Stargazing: Get to Know the Night Sky
If you’re stuck at home, you might, like millions of others, find yourself wanting a new hobby. Stargazing is a free, rewarding way to Be Well, Be Outdoors that you can start tonight—assuming the clouds cooperate. Better yet, you don’t need a fancy telescope or a lot of gear to get started, though binoculars and a comfy lawn chair don’t hurt.
What You’ll Need
Binoculars or a Telescope
A Lawn Chair
A Field Guide
Stellarium (stellarium.org), a free virtual planetarium
What To Do
Stargazing is always better if you do a little prep work first. First, on the day you want to observe, check the weather to make sure it’s clear. (You’ll soon find yourself loathing clouds). Start with the moon and the planets. They are very bright, easy to find, and they make fascinating targets for binoculars or a small telescope.
Download Stellarium and enter your location to find when, and in which direction, the moon or planets will be visible. Also scope out your yard or observing area to spot where you’ll have the best vantage points.
Your east-facing view, say, might be blocked by a neighbor’s house or trees across the way, so find the best place to observe from ahead of time. For more background, peruse a field guide to get curated information an app can’t offer.
When it’s time to start observing, set up a lawn chair, slap on some bug spray, and bust out your binoculars or, if you have one, a telescope. It’s handy to have binoculars for everyone observing, and be sure everyone knows how to use them before you start stargazing. Otherwise, it can make stargazing a frustrating experience, especially for kids.
Even if you live in an area with a lot of light pollution, our nearest neighbors—the moon and the planets—always put on a good show. The moon is especially rewarding when viewed with binoculars.
For the best view, try to observe when the moon is in the first quarter or third quarter phase, and look at the “terminator” (the line dividing the moon between the illuminated half and its darker portion). There you’ll get the best contrast and can see the most detail. It’s also fun to look at a map of the moon ahead of time to get an idea of where astronauts have actually walked around! Google Moon (google.com/moon) is great for this.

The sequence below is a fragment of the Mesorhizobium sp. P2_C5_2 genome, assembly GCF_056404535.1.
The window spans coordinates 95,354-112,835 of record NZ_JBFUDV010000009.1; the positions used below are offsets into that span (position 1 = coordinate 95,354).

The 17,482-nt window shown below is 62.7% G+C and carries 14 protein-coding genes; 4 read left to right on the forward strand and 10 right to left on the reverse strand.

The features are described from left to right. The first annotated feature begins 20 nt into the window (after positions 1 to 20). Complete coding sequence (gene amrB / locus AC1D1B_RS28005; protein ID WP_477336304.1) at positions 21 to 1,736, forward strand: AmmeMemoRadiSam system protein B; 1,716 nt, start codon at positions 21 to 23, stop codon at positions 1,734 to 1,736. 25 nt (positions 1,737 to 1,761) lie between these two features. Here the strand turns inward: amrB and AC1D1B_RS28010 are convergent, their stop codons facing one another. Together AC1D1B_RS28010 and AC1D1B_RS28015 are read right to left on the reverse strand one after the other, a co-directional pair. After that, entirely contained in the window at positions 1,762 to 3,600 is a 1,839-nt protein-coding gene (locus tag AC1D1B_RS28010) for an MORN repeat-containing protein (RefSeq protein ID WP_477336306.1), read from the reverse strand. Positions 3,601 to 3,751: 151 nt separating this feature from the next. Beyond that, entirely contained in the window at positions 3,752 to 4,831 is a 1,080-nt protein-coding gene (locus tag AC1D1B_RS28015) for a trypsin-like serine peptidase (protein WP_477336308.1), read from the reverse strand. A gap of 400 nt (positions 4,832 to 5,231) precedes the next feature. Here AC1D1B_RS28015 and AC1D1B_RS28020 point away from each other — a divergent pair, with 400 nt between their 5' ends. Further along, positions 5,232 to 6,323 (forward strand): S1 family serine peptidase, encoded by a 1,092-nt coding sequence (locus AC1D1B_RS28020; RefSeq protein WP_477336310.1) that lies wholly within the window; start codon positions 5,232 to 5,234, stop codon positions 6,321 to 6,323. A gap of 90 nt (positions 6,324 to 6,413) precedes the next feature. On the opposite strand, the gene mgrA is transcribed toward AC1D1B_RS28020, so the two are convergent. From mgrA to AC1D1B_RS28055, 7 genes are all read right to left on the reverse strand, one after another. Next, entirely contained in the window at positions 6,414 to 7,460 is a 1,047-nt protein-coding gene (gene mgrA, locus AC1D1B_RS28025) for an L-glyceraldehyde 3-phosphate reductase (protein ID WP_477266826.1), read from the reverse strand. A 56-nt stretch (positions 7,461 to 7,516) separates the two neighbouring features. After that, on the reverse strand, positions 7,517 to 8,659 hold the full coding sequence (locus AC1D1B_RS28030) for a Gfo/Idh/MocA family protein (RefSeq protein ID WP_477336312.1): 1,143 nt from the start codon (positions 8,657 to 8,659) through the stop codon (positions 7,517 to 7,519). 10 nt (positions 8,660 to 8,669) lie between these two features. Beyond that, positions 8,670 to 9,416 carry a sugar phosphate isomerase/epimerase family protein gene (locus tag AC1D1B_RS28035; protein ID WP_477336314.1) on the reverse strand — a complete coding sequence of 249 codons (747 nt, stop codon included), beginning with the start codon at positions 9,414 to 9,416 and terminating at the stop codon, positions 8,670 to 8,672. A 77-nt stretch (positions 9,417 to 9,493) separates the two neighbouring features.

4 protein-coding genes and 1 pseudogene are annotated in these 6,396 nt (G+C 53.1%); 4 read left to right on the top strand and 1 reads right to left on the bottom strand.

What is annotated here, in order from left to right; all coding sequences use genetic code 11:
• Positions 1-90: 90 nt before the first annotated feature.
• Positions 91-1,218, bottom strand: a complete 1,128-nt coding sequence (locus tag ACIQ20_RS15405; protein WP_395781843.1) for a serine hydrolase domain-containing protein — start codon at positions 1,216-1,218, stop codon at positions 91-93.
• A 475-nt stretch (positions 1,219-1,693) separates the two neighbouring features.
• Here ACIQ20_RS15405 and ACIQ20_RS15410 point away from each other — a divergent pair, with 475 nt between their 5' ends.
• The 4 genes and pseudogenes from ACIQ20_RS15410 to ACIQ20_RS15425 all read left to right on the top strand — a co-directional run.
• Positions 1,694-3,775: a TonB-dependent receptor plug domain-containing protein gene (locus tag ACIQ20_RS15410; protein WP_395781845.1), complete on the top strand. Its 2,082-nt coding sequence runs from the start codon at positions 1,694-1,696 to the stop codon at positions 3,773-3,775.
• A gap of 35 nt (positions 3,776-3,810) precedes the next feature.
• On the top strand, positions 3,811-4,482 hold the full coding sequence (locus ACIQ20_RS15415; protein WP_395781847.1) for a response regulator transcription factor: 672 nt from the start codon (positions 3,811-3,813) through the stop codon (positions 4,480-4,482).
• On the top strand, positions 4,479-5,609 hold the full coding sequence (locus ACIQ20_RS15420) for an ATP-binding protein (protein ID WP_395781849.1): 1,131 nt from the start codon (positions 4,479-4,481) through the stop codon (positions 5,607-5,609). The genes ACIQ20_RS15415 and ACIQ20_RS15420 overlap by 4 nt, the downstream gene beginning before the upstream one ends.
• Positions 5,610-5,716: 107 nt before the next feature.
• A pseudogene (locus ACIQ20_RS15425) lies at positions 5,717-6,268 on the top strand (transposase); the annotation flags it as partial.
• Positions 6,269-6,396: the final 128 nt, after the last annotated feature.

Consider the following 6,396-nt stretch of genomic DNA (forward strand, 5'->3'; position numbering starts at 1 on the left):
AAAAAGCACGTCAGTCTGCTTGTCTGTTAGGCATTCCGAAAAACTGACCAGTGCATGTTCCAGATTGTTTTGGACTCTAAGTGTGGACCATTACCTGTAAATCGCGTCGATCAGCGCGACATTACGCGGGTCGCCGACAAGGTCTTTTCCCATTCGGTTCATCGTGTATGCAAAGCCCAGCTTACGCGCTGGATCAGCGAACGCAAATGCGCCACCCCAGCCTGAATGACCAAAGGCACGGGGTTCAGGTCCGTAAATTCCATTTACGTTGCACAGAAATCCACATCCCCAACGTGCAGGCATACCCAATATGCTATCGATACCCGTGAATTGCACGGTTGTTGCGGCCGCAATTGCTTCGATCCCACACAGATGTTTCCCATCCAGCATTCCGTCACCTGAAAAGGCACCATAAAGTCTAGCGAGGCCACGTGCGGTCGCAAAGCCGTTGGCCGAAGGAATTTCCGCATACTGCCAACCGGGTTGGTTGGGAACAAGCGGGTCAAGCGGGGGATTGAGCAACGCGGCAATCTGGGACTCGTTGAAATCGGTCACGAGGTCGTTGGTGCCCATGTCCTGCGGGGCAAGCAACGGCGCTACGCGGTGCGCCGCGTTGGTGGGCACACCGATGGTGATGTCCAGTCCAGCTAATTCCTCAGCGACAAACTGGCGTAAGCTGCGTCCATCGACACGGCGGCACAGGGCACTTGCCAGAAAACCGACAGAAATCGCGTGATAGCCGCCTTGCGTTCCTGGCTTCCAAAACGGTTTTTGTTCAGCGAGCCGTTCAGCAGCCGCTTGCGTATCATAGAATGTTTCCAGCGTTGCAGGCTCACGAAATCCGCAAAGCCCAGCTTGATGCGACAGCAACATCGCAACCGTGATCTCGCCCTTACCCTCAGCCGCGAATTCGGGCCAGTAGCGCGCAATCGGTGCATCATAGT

If you’re patient and fiddle with the settings on your phone, you can even snap some pretty great photos by holding your phone over the eyepiece of a telescope or holding it against a binocular eyepiece (though a tripod helps immeasurably).
When you’re viewing the planets with the unaided eye, Venus, Mars, Jupiter, and Saturn will look like bright, unblinking stars. (The other planets are trickier to spot or require more advanced gear or perfect skies.)
Through binoculars, you can see the planet’s color more clearly, and you can even see objects such as Jupiter’s moons.
Through even a small telescope, the planets come alive. Don’t expect to see pristine images like those created by the Hubble Space Telescope, but if you’ve never seen the planets with your own eyes, it’s amazing once they come into focus for the first time.
Through a telescope, you can see Jupiter’s bands, Saturn’s rings, Mars and its famous red color, and Venus’s phases.
Taking photos of planets through the eyepiece of a telescope is tricky, but it’s a lot of fun to try. Even a blurry photo of Saturn feels like an accomplishment. (It’s 910 million miles away, after all.)
Once you get the photo bug, you’ll quickly learn that there are all sorts of smartphone adapters for telescopes and binoculars, and you can also start looking up deep-sky objects (think galaxies, star clusters, etc.) to observe.
To really wow your family, point out the International Space Station as it passes overhead. NASA runs a website called Spot the Station (spotthestation.nasa.gov) where you can plug in your zip code to find sighting opportunities, including when to look, how high up in the sky, and what general direction. The station will look like a very bright “planet” or “star” that is moving quickly across the sky. If you’re prepared ahead of time, you can even snap pictures of it as it moves overhead.
If you are interested in a field guide, check out Night Sky: A Field Guide to the Constellations by award-winning author Jonathan Poppele or 101 Amazing Sights of the Night Sky by George Moromisato. For more stories about nature, sign up for our newsletter now!
Photography: Courtesy of AdventureKeen author and colleague Brett Ortler